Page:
CircuitPlayground.setBrightness(150); this line sets the brightness of the pixel from 0 which is not lit to 255 which is the brightest setting, this applies to all neopixels that are currently being lit
CircuitPlayground.colorWheel(100); this line has one argument that selects a color from the range of colors
To read from the sensors included on the board, use these commands. Each sensor returns an analog value that was read from the sensor.
CircuitPlayground.lightSensor(); returns the amount of light detected by the light sensor
CircuitPlayground.soundSensor(); returns the sound level detected by the microphone
CircuitPlayground.playTone(523,2000,TRUE); there are three arguments for this command, the first is the frequency of the tone that will be played, the second is the duration of the tone, and the third has two choices true or false. If true is used then the code will pause for the amount of time you specified for the tone before moving to the next command. If you choose false, the code will move along immediately to the next line of code while playing the tone. The default option for this command is to pause while the tone is played.
CircuitPlayground.motionX(); these three commands return the value of the acceleration in each direction in m/s^2
CircuitPlayground.setAccelRange(); this commands sets a range for the values of acceleration
CircuitPlayground.setAccelTap(2,3); this sets the threshold for what will be detected as a tap, the first argument is 0 for off, 1 for a single tap, and 2 for a double tap, the second argument is for the threshold of what is considered a tap
CircuitPlayground.getAccelTap(); returns a value of 0 -2 for no tap, single tap, or double tap
CircuitPlayground.temperature(); returns the temperature in Celcius
CircuitPlayground.temperatureF(); returns the temperature in Fahrenheit
CircuitPlayground.senseColor(red,green,blue); if you include the three parameters inside the parentheses this command will use the light sensor and the closest neopixel to return a value of red, green, and blue amounts of light hitting the light sensor.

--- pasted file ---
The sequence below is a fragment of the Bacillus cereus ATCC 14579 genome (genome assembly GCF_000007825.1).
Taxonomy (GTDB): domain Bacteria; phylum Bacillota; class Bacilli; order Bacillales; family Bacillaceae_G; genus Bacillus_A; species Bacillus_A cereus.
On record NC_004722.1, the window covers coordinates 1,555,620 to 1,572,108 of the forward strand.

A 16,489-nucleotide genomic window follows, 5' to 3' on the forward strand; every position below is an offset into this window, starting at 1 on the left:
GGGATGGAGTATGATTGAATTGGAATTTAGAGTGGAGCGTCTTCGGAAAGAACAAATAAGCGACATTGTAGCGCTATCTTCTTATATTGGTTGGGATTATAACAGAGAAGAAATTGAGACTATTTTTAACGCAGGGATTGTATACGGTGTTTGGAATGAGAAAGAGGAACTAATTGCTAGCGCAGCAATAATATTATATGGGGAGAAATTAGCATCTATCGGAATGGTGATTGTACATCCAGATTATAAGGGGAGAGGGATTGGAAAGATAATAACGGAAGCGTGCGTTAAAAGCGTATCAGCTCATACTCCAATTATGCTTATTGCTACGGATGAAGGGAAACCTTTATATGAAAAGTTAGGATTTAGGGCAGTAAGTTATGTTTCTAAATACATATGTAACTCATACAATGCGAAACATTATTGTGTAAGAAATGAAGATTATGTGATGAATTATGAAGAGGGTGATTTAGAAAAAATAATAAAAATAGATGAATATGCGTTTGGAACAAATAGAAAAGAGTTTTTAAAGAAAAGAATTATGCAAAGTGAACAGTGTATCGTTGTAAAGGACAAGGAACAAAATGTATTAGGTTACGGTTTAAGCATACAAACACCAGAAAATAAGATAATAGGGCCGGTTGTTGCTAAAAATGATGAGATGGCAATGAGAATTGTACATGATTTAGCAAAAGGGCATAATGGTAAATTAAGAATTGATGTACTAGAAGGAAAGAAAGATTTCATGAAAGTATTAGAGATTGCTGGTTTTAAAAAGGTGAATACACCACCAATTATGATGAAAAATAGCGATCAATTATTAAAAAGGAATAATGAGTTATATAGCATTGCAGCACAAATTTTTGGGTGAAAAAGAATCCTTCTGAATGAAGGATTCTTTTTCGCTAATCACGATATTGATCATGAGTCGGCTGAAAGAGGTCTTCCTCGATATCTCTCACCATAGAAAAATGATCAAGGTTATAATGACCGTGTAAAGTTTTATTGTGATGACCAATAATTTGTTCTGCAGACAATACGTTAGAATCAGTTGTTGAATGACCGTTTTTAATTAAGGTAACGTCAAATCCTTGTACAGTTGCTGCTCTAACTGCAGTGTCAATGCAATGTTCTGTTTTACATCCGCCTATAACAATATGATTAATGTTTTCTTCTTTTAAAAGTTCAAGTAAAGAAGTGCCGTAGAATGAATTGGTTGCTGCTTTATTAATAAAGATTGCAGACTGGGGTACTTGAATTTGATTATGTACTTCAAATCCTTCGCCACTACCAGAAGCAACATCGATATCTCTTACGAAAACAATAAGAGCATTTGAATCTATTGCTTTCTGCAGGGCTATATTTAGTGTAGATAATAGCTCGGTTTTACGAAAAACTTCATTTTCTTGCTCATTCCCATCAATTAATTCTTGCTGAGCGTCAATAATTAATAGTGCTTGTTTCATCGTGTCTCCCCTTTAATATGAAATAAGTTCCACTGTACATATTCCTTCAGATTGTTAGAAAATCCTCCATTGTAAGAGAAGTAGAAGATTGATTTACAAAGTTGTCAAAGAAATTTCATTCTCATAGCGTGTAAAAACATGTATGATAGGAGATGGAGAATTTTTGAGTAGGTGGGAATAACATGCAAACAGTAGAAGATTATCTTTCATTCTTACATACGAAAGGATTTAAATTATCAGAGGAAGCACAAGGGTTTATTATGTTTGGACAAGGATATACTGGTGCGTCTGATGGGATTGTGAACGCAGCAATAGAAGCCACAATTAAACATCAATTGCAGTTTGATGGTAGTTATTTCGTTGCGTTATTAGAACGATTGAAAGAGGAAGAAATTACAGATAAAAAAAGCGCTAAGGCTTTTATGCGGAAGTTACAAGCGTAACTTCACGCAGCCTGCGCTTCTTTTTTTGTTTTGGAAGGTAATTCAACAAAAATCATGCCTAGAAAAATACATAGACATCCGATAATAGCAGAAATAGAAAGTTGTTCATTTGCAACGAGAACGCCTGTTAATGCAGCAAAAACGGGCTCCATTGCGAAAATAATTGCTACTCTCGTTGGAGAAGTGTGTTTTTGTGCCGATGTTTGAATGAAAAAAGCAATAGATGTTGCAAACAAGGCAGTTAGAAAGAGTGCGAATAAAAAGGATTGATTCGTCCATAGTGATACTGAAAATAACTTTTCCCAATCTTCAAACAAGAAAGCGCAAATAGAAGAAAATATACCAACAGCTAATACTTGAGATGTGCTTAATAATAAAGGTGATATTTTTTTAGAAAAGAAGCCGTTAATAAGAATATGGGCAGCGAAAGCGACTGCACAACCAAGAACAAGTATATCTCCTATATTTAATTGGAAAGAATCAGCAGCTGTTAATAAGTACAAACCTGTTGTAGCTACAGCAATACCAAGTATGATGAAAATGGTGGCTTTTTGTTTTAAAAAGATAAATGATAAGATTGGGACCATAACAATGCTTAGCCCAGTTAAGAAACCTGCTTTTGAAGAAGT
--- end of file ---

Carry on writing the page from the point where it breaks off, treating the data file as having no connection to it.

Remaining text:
Step 4: So What Else Can I Do With This Thing?
I like a nice project box before I begin working, and several people have created easy to print boxes on a 3D printer. Here are a few links to some examples...
- There is the wearable watchband, I printed mine in purple ninja flex filament. The clasp works well and it fits nice and snug. http://www.thingiverse.com/thing:1682293
- Or if you prefer wearing it as a pin, there is the Star Trek combadge style case. http://www.thingiverse.com/thing:1733517 I found this one while finishing this instructable, I'll be printing this one soon!
- The yo-yo case is unique. http://www.thingiverse.com/thing:1766385
- I like the basic shell case. I put the shell on the back of the processor so that I can access all of the capacitative touch sensors, buttons, etc. on the front. Both styles are an easy print. I used teal PLA filament. http://www.thingiverse.com/thing:1676423
- There is another case with a battery compartment behind the circuit playground. http://www.thingiverse.com/thing:1700966
Well, there are a wealth of options for things to do with your Circuit Playground! Here are just a few...
- make it into a game controller using the accelerometer to read the tilt, a 3d printed case or sewn case with a mix of regular fabric and conductive fabric would add some panache
- Design a watch band and use the ring of neopixels as a visual clock with lights advancing in different colors for the hour hand, minute hand, and second hand. You could even add a tone for announcing the passing of an hour or for alarms that you preset.
- Create a wrist band that you can use to monitor your pulse using the light sensor and the neopixel adjacent to it.
- Make a wall clock that uses advancing neopixels in three different colors to show the change in hours, minutes, and seconds.
- Make a visual accelerometer to help students learn about motion variables in physics class.
- Make a wireless accelerometer so it can be mounted onto an experiment so students can study the acceleration throughout a specific motion like dropping a ball onto a soft pillow.
- Make a visual display of sound waves by changing the onboard neopixels or adding lines of neopixels that show the magnitude of the amplitude or frequency like a bar graph.
- Explore what happens when you mix the primary colors of light.
If you have other ideas share them in the comments! Happy making!